And he said hiring someone, despite credible allegations of rape, opens the employer up to liability.

“Two kinds, I think. First of all, depending on whether the accuser is in sufficient contact with the accused to contaminate her work environment. That suggests liability under LAD (the Law Against Discrimination) and Title VII (of the Civil Rights Act of 1964),” Sullivan said. “Secondly with respect to potential other women who might be then subject to similar conduct, we’d have a negligent hiring tort.”

“It’s absolutely liable if it doesn’t take reasonable efforts to achieve an appropriate work environment,” he said. “Which means that if it has reason to think that a work environment for a particular woman is contaminated, it has to take reasonable steps to resolve that problem.”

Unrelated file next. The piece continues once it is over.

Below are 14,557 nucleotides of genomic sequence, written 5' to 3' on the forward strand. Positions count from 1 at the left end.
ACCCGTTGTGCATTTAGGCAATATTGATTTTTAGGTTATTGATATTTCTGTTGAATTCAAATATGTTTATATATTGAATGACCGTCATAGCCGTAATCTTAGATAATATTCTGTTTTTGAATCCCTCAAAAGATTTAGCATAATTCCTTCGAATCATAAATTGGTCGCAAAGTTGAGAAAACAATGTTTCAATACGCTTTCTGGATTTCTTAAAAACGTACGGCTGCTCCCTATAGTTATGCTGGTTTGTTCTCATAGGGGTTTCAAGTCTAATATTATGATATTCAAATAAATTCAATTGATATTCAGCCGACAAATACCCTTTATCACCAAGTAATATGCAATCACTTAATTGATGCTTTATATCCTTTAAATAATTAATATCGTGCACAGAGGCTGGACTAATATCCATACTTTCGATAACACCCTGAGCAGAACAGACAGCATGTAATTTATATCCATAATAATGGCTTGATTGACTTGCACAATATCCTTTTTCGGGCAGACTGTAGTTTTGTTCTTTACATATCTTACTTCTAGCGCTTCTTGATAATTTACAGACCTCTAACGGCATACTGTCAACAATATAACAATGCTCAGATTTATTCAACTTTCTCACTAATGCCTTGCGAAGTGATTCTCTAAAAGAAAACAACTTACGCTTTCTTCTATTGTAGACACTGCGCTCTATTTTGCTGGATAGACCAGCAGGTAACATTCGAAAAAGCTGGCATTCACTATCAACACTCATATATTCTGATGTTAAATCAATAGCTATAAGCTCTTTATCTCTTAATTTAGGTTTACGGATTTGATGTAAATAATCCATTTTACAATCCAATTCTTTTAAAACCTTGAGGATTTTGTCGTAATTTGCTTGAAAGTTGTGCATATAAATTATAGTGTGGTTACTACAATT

Sullivan said it doesn’t matter if an alleged rape happened before the people were employed by the state, if the two are in sufficiently close contact.

“With this kind of allegation of sexual assault, I don’t think any woman would be unreasonable in not wanting to have any contact with her rapist. And therefore I think any assignment of individuals that would bring them into contact, even occasionally, would contaminate the work environment for a reasonable woman,” Sullivan said.

Assemblywoman Eliana Pintor Marin, D-Essex, who co-chairs the committee, said Sullivan’s testimony “really clarified the dos and the don’ts of what could have happens and what should have happened.”

“The most bizarre thing that we kind of heard earlier today was just that how wrong it was just not to tell him what was going on,” Pintor Marin said.